Zoox is the first self-driving tech company to meet crash safety standards in the U.S. It isn't ready to say when it will start picking up fares.
We are very close to one another. The first time Zoox's assembly facility was open to the public was on Tuesday. You are going to see it soon.
The company, based in Foster City, California, submitted crash test results to the government at the end of June. Zoox's vehicle is different from Cruise and other small-scale robotaxi programs, which use modified electric and plug-in hybrid vehicles, which combine a batterypack and small gasoline engine. The four-passenger vehicle it plans to start with has no steering wheel, pedals or driving controls. The vehicle has electric motor and battery packs in the front and back.
The architect of Zoox's self-driving tech is right to be cautious about the timetable. He doesn't have control over it. Zoox needs approval from California's Department of Motor Vehicles and the U.S. transportation department to operate its robot on public roads.
It may have become harder to get those green lights after an accident involving a Cruiserobotaxi that was struck by another driver in San Francisco. The passenger in the Cruise vehicle and the driver of the Toyota were injured in the crash. Both California officials and the NHTSA are reviewing the accident.
The cruise began giving rides in June. It plans to offer rides in its Origin vans with inward-facing seats and no steering wheel or pedals, but for now relies on a fleet of electric Chevrolet Bolt hatchbacks. Cruise was the first company to offer a fee-paying ride service without a human behind the wheel. The company is also trying to get that designation.
There is no disclosure of how much revenue the company gets from its delivery androbotaxi services. Since 2020, the Chrysler Pacifica plug-in hybrid minivans have been giving rides to passengers in the Phoenix area.
The current on-road test fleet is made up of Toyota Highlander SUVs with computers, laser lidar, cameras, radar and other sensors, but it has begun low-level production of robotaxis at its facility. Zoox will be able to produce tens of thousands of robotaxis a year at their factory. In San Francisco and Las Vegas, they will be deployed in ride services.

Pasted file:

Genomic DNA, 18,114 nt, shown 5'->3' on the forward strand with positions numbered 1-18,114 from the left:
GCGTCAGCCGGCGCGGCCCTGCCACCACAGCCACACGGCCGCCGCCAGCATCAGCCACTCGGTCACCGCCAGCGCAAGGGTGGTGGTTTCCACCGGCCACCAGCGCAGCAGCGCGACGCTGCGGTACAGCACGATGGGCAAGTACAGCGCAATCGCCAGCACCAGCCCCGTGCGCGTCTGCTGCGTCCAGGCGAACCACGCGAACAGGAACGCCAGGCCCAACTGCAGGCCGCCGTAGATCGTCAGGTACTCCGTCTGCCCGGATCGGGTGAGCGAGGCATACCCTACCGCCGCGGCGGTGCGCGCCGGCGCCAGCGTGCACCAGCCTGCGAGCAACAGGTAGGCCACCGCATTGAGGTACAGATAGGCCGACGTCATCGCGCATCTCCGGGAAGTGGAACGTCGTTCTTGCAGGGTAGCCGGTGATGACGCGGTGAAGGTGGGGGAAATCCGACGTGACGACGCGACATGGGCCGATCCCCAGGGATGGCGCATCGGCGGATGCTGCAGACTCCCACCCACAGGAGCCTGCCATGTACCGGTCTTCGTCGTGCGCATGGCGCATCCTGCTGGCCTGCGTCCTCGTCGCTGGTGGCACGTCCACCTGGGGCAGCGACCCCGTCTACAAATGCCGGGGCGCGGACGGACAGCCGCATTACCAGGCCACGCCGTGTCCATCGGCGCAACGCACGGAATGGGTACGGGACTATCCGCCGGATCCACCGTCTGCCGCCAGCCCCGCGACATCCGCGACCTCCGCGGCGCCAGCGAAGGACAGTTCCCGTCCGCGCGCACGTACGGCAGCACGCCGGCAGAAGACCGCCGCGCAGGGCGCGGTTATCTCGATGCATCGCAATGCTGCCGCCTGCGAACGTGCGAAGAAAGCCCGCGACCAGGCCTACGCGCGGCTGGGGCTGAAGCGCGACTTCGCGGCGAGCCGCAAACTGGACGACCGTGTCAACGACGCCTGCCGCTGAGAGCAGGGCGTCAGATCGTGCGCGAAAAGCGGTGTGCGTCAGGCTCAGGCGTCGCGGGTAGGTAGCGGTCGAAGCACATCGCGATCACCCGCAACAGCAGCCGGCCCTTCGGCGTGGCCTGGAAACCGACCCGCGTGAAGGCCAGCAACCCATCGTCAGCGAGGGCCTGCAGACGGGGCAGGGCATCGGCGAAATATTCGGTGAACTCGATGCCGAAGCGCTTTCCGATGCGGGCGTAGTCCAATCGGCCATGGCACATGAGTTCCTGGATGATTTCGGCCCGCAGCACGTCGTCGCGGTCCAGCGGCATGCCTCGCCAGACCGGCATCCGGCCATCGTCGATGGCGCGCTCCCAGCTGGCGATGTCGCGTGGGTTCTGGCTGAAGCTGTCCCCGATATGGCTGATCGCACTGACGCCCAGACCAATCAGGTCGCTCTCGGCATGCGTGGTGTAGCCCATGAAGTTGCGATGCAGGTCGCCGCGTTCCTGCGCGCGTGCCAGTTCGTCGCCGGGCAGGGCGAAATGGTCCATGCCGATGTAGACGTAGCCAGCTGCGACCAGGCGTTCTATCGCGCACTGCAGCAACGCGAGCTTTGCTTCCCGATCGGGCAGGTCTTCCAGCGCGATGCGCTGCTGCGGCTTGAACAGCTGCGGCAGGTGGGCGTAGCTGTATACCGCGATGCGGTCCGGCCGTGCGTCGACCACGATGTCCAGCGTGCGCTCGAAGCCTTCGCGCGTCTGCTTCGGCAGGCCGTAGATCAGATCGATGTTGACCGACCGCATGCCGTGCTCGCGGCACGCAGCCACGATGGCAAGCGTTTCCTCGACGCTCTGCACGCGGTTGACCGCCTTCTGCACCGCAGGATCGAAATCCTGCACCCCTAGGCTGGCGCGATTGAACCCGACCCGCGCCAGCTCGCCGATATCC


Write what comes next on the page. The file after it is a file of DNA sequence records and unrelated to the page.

Mark Rosekind, who led NHTSA during the final years of the Obama Administration, is the chief safety innovation officer for the company.
There are over a hundred safety innovations built into the vehicle that are not available in cars that are on the road today. In the event of a crash, the horseshoe airbag deploys from the roof of therobotaxi to wrap around all passengers.
Rosekind said that they knew which federal motor vehicle safety standards would have to be incorporated. He said the vehicle would achieve a five-star federal crash rating if it were sold to consumers. Since we don't sell it to anyone, we're not required to do that.
The vehicle is large, which is surprising. A roomy cabin is possible due to the lack of a conventional engine and driving controls.
The Zoox vehicle stopped to allow people to walk through a parking lot after a short test ride around the factory. The ride experience is different from that of Cruise vehicles because of the unique cabin and seating design with passengers facing each other. It is more akin to high-tech mass transit.
Once it's certified to operate on public roads, the robotaxi is designed to go up to 75 mph on the highway, powered by a 132- kilo watt-hour battery system that's robust enough to operate for 16 hours a day before needing to be charged.
Zoox isn't under competitive or financial pressure to begin ride operations and that Amazon is willing to be patient, according to the son of Apple Chairman Arthur D. He said they weren't out there raising money.
There is a huge demand for going from one point to another. Even for a company of Amazon's size, that's interesting. It is not a get-rich- quick scheme. If we do a good job, they should be over the next ten years.